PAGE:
Mastering microexpressions is vital for embodying characters to the point where audiences forget they’re watching a performance. That said, a natural performance is anchored in the character’s emotions in the moment rather than focused on trying to nail a microexpression. If the actor is truly able to feel a character’s emotions, the microexpressions should happen organically.
“After well-planted emotional preparation, a performance should be like a blank canvas where the actor doesn’t know what’s going to happen moment by moment with their partner(s), just like in life,” says acting coach Joseph Pearlman. “In my view, it’s crucial for actors to prioritize authenticity and emotional truth, which comes from connecting with the character’s emotional roots within themselves. In other words, to look inside themselves versus trying to figure out the character from an outside perspective.”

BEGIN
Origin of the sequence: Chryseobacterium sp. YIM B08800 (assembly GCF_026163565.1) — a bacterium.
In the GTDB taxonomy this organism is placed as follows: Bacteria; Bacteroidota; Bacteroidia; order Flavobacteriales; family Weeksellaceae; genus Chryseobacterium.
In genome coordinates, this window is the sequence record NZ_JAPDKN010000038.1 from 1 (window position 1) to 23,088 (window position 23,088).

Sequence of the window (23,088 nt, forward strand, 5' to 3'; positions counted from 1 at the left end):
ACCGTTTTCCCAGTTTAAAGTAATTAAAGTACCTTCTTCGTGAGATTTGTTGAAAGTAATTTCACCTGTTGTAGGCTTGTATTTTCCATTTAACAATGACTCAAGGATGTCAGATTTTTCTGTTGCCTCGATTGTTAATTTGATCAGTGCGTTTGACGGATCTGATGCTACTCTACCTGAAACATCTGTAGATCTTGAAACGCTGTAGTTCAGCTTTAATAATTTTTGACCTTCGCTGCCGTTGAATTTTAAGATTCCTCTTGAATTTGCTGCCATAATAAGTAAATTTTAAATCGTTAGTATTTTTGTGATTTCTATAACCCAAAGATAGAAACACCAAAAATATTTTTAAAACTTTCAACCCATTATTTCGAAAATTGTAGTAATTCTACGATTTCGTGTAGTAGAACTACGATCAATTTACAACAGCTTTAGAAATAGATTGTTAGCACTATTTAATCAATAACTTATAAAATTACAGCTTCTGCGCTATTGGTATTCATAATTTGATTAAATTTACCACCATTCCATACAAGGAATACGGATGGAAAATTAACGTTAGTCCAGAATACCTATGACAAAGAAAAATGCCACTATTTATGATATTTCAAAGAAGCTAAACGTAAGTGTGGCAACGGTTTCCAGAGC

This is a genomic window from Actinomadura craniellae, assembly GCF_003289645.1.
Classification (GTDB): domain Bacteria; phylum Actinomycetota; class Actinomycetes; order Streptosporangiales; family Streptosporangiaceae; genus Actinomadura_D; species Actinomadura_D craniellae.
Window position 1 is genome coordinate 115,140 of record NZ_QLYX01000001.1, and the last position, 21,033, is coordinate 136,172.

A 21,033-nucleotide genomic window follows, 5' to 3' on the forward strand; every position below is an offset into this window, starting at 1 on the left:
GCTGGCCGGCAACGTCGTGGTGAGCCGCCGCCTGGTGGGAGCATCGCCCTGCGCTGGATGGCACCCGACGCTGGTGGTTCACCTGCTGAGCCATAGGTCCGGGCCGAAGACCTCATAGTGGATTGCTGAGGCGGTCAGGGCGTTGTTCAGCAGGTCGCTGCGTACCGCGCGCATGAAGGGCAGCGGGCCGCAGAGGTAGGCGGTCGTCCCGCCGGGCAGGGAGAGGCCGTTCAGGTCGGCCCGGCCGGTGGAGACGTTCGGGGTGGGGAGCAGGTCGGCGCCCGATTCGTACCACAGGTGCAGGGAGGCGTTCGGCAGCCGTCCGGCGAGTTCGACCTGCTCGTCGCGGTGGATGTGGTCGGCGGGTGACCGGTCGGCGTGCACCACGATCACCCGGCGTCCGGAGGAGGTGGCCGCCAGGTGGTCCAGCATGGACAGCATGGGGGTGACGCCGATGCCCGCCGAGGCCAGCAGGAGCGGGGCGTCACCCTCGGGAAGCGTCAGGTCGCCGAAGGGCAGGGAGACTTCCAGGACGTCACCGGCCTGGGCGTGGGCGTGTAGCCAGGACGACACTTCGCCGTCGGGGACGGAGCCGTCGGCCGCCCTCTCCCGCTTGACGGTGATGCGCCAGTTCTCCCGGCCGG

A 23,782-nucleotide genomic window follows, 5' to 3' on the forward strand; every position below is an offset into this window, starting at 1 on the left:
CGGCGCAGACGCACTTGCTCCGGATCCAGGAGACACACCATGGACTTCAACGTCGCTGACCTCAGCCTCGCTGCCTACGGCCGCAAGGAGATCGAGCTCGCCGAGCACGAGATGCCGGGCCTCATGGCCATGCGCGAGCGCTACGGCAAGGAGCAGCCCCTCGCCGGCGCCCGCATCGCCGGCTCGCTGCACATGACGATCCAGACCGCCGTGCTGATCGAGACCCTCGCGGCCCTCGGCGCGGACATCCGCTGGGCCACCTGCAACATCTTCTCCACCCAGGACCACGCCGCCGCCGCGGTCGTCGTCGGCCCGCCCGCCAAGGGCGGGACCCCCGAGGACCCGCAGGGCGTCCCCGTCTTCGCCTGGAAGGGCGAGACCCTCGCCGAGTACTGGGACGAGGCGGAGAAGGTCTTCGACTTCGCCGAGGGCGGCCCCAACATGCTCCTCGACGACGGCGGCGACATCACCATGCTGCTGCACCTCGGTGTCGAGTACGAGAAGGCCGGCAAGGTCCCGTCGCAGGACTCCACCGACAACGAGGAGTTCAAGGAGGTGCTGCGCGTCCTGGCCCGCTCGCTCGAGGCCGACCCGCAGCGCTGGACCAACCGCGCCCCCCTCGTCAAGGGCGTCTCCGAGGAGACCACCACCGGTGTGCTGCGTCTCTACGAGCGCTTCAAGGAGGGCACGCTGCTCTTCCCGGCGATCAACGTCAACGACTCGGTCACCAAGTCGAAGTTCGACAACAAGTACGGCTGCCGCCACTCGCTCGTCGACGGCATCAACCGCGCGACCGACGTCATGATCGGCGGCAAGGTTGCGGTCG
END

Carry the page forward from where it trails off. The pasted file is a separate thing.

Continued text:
Although microexpressions should elevate and enhance a performance, there’s also a risk of overemphasizing when preparing for a role. “While some [acting professionals] find them beneficial for adding depth to performances, there’s a concern that focusing too much—or at all—on microexpressions can make the already self-conscious actor overly self-conscious of themselves in their work,” Pearlman cautions.